in Nevis climbing.
Patey appeared in the Alp in 1951, aged nineteen, when he climbed seven or eight Chamonix peak by classic routes. Between 1953 and 1955 he moved on to many of the harder climbs, quickly developing a en sitive nose for the Alpine atmosphere. Thus, on the North face of Aiguille du Plan, hw decided on the upper part that conditions were 'ripe', and at once diverged from the main glacier on to the iced rocks of the Aiguille des Deux Aigles. He was instantly justified by a colossal avalanche.
Patey had become a master of his craft, and no list of climbs done could convey the dynamic enthusiasm of the man, or the competence he emanated on hard rock and ice. I had recommended him to John Hunt for the Everest expedition of 1953, when he was reckoned too young. In 1956, John Hartog invited him to the Muztagh Tower, and no other challenge could so well have suited his philosophy-a Himalayan peak chosen for difficulty, not altitude. Their successful a cent marked a progress in the Himalayan story. In 1958 he climbed Rakaposhi, 25,550 ft, and in 1959 and 1960 made first winter ascents in Norway on Snoletta and the East ridge of Bispen, and spent twentynine hours on the Trolltinder Wall (Five Route). These events, his service duties, and his withdrawal from the Commandos to set up in general practice at Ullapool, delayed for eight years his return to the Alps-greatly to the benefit of rock and ice climbing in the N.W. Highlands, which he opened up in ways not before imagined.
His arrival back in the Alps in 1963 was for Patey a joyful occasion. He wrote to me enthusiastically of some thirty routes he had spotted, all crying out to be done. He teamed up with Joe Brown and made three first ascents: the Northwest spur of the Aiguille Sans Nom, 3000 ft of hard ice pitches and grade VI rock; the West face of the Aiguille du Midi by the Frendo Spur; and a new direct finish of 600 ft to the Greloz-Roch route of the Aiguille du Plan. He then went with Don Whillans to the Eiger Nordwand, but they turned back from the second ice-field in worsening weather.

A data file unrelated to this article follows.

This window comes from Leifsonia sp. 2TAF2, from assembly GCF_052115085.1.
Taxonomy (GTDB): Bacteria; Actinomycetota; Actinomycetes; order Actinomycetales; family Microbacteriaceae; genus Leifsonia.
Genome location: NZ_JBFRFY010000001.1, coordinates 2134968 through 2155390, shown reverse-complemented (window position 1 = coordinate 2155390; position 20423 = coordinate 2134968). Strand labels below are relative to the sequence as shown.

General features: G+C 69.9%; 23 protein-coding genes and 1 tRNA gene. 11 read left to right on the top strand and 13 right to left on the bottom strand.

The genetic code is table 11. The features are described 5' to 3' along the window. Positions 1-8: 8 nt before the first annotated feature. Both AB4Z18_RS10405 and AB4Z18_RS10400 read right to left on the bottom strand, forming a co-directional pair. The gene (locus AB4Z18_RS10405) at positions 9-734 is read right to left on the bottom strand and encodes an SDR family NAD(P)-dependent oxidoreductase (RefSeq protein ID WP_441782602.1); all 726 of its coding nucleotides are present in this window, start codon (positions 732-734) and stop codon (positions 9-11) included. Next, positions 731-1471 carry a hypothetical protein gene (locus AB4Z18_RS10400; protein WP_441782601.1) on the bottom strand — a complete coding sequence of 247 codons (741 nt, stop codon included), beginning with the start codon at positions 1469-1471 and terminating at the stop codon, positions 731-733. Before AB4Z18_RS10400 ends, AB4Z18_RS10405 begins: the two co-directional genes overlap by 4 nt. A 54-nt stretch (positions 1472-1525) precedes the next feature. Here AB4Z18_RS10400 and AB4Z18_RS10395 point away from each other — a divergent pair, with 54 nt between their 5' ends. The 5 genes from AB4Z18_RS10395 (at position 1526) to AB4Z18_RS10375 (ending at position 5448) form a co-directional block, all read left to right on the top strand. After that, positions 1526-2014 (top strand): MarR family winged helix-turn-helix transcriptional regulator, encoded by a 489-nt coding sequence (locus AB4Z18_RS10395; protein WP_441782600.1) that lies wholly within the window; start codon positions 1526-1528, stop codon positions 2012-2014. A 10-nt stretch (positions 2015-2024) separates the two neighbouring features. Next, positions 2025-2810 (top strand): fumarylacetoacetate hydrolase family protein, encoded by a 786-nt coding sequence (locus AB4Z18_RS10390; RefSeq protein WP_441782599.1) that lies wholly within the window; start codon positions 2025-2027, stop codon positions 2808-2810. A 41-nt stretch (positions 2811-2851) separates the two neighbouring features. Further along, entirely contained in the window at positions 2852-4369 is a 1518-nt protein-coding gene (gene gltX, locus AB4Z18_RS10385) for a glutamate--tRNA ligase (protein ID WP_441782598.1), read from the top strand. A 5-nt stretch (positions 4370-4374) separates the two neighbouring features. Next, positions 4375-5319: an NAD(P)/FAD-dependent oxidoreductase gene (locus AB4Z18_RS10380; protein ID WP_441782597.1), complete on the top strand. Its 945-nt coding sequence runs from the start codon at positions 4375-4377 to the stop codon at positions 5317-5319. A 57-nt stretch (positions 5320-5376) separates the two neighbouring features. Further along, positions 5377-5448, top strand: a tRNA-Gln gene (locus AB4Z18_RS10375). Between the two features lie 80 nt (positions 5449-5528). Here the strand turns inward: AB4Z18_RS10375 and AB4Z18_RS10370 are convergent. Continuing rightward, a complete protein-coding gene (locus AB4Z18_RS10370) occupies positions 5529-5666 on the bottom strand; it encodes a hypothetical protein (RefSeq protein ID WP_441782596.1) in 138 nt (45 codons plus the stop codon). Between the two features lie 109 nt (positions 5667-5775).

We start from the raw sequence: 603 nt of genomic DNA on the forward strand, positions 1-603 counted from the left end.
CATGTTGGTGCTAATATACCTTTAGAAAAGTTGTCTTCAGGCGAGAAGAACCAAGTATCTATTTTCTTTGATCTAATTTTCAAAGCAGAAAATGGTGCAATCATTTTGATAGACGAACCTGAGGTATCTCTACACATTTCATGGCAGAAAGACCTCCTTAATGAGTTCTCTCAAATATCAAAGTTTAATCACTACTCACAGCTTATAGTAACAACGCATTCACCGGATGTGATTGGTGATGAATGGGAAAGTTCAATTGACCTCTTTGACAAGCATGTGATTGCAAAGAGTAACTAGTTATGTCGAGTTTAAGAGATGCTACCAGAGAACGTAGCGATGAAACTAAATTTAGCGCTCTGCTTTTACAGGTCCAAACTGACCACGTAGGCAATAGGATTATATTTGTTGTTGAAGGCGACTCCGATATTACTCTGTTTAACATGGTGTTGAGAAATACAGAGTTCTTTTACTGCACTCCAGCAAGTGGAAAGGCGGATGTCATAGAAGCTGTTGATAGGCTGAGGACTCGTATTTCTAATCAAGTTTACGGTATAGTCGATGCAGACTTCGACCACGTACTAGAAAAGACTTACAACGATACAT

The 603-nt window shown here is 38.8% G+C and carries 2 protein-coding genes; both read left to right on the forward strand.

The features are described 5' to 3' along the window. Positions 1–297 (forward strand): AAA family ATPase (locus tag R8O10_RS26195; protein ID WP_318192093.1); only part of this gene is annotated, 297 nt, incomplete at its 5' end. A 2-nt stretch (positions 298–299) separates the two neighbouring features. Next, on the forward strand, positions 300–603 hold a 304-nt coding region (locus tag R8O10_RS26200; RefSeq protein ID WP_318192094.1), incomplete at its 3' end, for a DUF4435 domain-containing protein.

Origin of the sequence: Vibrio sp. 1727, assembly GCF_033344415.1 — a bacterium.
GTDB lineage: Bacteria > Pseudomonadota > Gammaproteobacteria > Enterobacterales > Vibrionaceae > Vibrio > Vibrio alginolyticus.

Since 1961, Patey had been increasingly climbing solo to high standards in Scotland, partly through lack of companions at Ullapool. 'Good climbing and good company go together', he said, 'each is essential to the enjoyment of the other.' But solo work grew on him, and benefits showed on some of his last great climbs. In 1965 he made the first winter traverse of the Cuillin Main Ridge in two days, climbing unroped with MacInnes and others. This, he declared, was the greatest single adventure in British mountaineering. In 1968 with MacInnes he made the first ascent of the Aiguille Rouge de Rochefort by the South wall and South-east arete, 3000 ft (V-VI). In March 1969, he made solo the girdle traverse in winter of Coire Ardair, 8000 ft of extraordinary exposure (IV), almost incredibly in five hours. Later that year, he and MacInnes climbed the Mont Rouge de Peuterey by the South-east face, 3500 ft (V-VI) in 4 1/2 hours unroped, following a new route done by Pete Crewe and Joe Brown in 10 1/2 hours. He was planning for 1970 a solo ascent of the Eiger Nordwand, but his last Alpine season had gone.
In preceding years he had been making first ascents on sea-stacks-the Old Man of Hoy and several others, for they gave spectacular fun posing problems of approach. On 25 May 1970, he made his final climb on the Maidens, off Whiten Head on the Sutherland coast. He was roping down using a descendeur when somehow the gate of his snaplink opened, and he fell.
Tom Patey had considerable gifts for more than mountains-for friendship, medicine, writing, music and song. Medicine was not for Tom merely a way of earning money to climb, and the people of Ullapool have testified to that in plain terms. He alone of the post-war generation of Scottish climbers displayed an unmistakable talent for writing. Shortly before his death he had begun his autobiography. In all ways, our loss has been more than we can know.
Bill Murray
Quelle: Alpine Journal Volume 76, 1971, Seite 331-336

Patey Tomas W. „Tom“ Dr., * Ellon-Aberdeen, (Schottland),später Aberdeen, Ullapool
+ Abseilen vom The Maiden (Ullapool,Sutherland-Küste)